Organizations with strong security stances implement proactive measures to minimize their risk exposure and address new risks that may emerge. Your policy should undergo regular reviews, specify how admin staff ought to implement security features, and detail how you’ll disseminate new information when procedures change.
Your policy should also touch on how and why you’ll educate users on security. For instance, will you focus on raising awareness of the potential risks of using the internet or concentrate on the common hallmarks of phishing attempts? Will you need to add extra training for compliance or pursue custom education for different teams?
Make sure your strategic planning also includes a monitoring framework. Supervising your network makes it easier to identify and resolve issues as they occur. You can achieve this manually or use software, but either way, you should plan your strategy to incorporate well-defined metrics, baseline measurement procedures, and performance standards that might indicate when something’s wrong.
You can assign many different roles to stakeholders in your pursuit of a workable network security policy. Some of the most common include system administrators, network administrators, security analysts, and security engineers.
Each stakeholder role has distinct responsibilities, but don’t assume you can rely on job descriptions or standard practices to define these duties. Instead, always take the time to explicitly map out roles and responsibilities for your IT teams, service provider partners, and network owners. When you need to make changes and enforce security rules, having a clear chain of command already in place will make it easier to act decisively.
There are a variety of legal obligations that come along with having a network security policy. Be sure to address:
- Compliance with all applicable laws and regulations, including those related to data privacy, data security, and data breaches,
- User consent gathering, privacy disclosures, and other activities related to how you’ll inform stakeholders of their legal rights,
- Gap analysis to ensure all policies and procedures are consistent with your organization-wide legal obligations, and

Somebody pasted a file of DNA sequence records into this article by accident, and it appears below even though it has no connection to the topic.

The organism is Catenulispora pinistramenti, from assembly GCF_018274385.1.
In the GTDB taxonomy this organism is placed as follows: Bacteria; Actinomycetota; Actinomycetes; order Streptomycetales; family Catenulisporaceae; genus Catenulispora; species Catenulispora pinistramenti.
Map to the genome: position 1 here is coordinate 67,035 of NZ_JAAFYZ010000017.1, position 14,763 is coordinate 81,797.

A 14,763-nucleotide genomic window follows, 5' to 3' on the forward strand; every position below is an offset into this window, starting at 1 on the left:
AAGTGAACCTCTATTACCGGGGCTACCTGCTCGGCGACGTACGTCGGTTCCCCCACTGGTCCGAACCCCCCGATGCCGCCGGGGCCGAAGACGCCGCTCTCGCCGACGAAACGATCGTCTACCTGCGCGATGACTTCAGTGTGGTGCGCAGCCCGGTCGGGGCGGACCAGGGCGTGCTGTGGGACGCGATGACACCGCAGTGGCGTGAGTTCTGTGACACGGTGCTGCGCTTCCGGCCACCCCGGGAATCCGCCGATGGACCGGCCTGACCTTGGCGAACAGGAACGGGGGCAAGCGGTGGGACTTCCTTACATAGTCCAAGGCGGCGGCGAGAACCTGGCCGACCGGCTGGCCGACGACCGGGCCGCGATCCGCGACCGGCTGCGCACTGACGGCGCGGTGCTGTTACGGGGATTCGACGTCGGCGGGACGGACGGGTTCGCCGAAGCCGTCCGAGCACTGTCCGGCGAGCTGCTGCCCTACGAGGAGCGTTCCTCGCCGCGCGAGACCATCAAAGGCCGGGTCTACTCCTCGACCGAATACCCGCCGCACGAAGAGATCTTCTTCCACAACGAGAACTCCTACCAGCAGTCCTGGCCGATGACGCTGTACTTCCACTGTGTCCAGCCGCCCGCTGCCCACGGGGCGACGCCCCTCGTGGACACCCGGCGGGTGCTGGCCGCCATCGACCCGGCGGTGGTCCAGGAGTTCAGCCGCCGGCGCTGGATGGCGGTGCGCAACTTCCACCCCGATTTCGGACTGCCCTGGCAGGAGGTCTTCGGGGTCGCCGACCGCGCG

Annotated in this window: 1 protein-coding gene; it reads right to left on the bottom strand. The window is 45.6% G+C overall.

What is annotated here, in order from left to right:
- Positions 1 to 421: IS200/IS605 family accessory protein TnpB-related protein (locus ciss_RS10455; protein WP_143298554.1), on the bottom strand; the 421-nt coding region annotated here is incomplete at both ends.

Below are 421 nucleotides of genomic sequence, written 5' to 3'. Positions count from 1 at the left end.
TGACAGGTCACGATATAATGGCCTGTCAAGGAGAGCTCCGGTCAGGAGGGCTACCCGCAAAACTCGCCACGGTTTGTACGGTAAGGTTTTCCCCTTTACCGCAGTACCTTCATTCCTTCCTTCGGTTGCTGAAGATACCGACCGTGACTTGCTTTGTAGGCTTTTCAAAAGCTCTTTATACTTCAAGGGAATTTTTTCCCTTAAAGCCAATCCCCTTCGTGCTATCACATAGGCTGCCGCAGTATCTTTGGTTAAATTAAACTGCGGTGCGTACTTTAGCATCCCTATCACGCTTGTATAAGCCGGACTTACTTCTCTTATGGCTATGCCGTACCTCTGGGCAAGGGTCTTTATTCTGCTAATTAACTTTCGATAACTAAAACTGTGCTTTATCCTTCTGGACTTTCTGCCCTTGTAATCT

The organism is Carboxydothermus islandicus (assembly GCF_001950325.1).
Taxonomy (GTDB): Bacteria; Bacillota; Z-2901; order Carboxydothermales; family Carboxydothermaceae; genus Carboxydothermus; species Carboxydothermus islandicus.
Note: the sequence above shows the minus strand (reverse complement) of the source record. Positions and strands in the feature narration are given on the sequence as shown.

- Plans for cooperating with law enforcement and other government agencies as required by law.
This might also be a good place to detail how other elements of your policy – like your proactive measures and security safeguards – relate to your legal compliance responsibilities. Cross-referencing preexisting clauses is far preferable to potentially muddying the waters by duplicating the same topics in multiple parts of your policy.
Hardware and System Rules
Network security policy hardware rules do more than just specify the types of devices that are allowed to connect to the network. They also govern the types of traffic allowed to flow through the network. For example, in addition to only approving certain devices, such as laptops and desktop computers but not mobile phones, you could also restrict distinct classes of information, such as allowing web or email traffic while prohibiting your remote workers from logging in using insecure means.
Approved technology lists and asset acquisition guidelines can make hardware rules more manageable by ensuring you always retain control of the devices that populate your network. Specifying exactly what’s allowed on your systems ultimately makes it easier to support advantageous business technologies, satisfy compliance requirements, and avoid compatibility-related security oversights.
Ensuring Your Policy Fits Your Organizational Security Needs
Your network security policy must be designed to meet the unique needs of your organization. It’s just as important to cultivate a big-picture understanding as it is to zero in on the specifics.
When working your way through the domains we covered above, you’ll also benefit from thinking about:
- The types of data, hardware assets, and applications that are most important to your organization and what level of security is required for each,
- The potential threats specific to your network and how best to protect against them,
- The safest ways to ensure business continuity following breaches and threats,
- How your policy differs from your current practices and measures that might help you close the gaps, and
- Who within your organization should be involved in setting policy standards and enforcing the rules?
Remember: Successful organizations rarely jump from being security deficient to fully protected in a single go. Develop your rules incrementally, soliciting feedback from affected stakeholders, technology providers, and cybersecurity consultants to ensure you’re not missing any steps. Doing so is the easiest way to ensure your policy is not only technically feasible but also operationally sustainable.
Get Started Without Starting from Scratch
Writing a strong network security policy can be tough – even if you know exactly what you want to cover. Effective policies are exhaustive documents that go into lengthy detail, so it’s not always easy to know where to begin.
Fortunately, you don’t have to do it all alone. Download our easy template to begin building, or talk to a BlueSteel Cybersecurity team member about implementing a policy that works for your organization.